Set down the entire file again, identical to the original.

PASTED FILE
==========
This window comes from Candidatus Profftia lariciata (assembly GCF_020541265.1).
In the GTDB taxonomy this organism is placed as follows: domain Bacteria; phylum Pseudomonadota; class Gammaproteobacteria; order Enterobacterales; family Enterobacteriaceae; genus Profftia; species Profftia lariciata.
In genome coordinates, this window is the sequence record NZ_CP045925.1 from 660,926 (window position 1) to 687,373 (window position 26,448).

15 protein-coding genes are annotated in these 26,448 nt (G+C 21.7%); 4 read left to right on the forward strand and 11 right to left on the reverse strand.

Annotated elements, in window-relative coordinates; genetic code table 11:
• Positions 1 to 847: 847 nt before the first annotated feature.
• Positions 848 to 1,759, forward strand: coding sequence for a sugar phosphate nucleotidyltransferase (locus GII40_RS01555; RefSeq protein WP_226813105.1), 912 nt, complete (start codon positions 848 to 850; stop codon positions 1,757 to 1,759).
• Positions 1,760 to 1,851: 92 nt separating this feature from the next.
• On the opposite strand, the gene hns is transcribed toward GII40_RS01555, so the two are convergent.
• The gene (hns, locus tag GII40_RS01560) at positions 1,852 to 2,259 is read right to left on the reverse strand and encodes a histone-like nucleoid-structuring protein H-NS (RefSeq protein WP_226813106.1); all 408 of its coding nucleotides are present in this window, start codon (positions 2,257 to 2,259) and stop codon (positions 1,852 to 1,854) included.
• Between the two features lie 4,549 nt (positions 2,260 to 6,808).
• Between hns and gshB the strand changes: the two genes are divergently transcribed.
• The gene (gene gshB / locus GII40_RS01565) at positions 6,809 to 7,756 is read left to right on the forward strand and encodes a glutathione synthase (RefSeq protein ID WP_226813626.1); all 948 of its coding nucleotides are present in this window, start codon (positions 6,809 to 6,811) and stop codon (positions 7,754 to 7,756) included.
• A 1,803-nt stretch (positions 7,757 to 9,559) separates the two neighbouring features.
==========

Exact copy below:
This window comes from Candidatus Profftia lariciata (assembly GCF_020541265.1).
In the GTDB taxonomy this organism is placed as follows: domain Bacteria; phylum Pseudomonadota; class Gammaproteobacteria; order Enterobacterales; family Enterobacteriaceae; genus Profftia; species Profftia lariciata.
In genome coordinates, this window is the sequence record NZ_CP045925.1 from 660,926 (window position 1) to 687,373 (window position 26,448).

15 protein-coding genes are annotated in these 26,448 nt (G+C 21.7%); 4 read left to right on the forward strand and 11 right to left on the reverse strand.

Annotated elements, in window-relative coordinates; genetic code table 11:
• Positions 1 to 847: 847 nt before the first annotated feature.
• Positions 848 to 1,759, forward strand: coding sequence for a sugar phosphate nucleotidyltransferase (locus GII40_RS01555; RefSeq protein WP_226813105.1), 912 nt, complete (start codon positions 848 to 850; stop codon positions 1,757 to 1,759).
• Positions 1,760 to 1,851: 92 nt separating this feature from the next.
• On the opposite strand, the gene hns is transcribed toward GII40_RS01555, so the two are convergent.
• The gene (hns, locus tag GII40_RS01560) at positions 1,852 to 2,259 is read right to left on the reverse strand and encodes a histone-like nucleoid-structuring protein H-NS (RefSeq protein WP_226813106.1); all 408 of its coding nucleotides are present in this window, start codon (positions 2,257 to 2,259) and stop codon (positions 1,852 to 1,854) included.
• Between the two features lie 4,549 nt (positions 2,260 to 6,808).
• Between hns and gshB the strand changes: the two genes are divergently transcribed.
• The gene (gene gshB / locus GII40_RS01565) at positions 6,809 to 7,756 is read left to right on the forward strand and encodes a glutathione synthase (RefSeq protein ID WP_226813626.1); all 948 of its coding nucleotides are present in this window, start codon (positions 6,809 to 6,811) and stop codon (positions 7,754 to 7,756) included.
• A 1,803-nt stretch (positions 7,757 to 9,559) separates the two neighbouring features.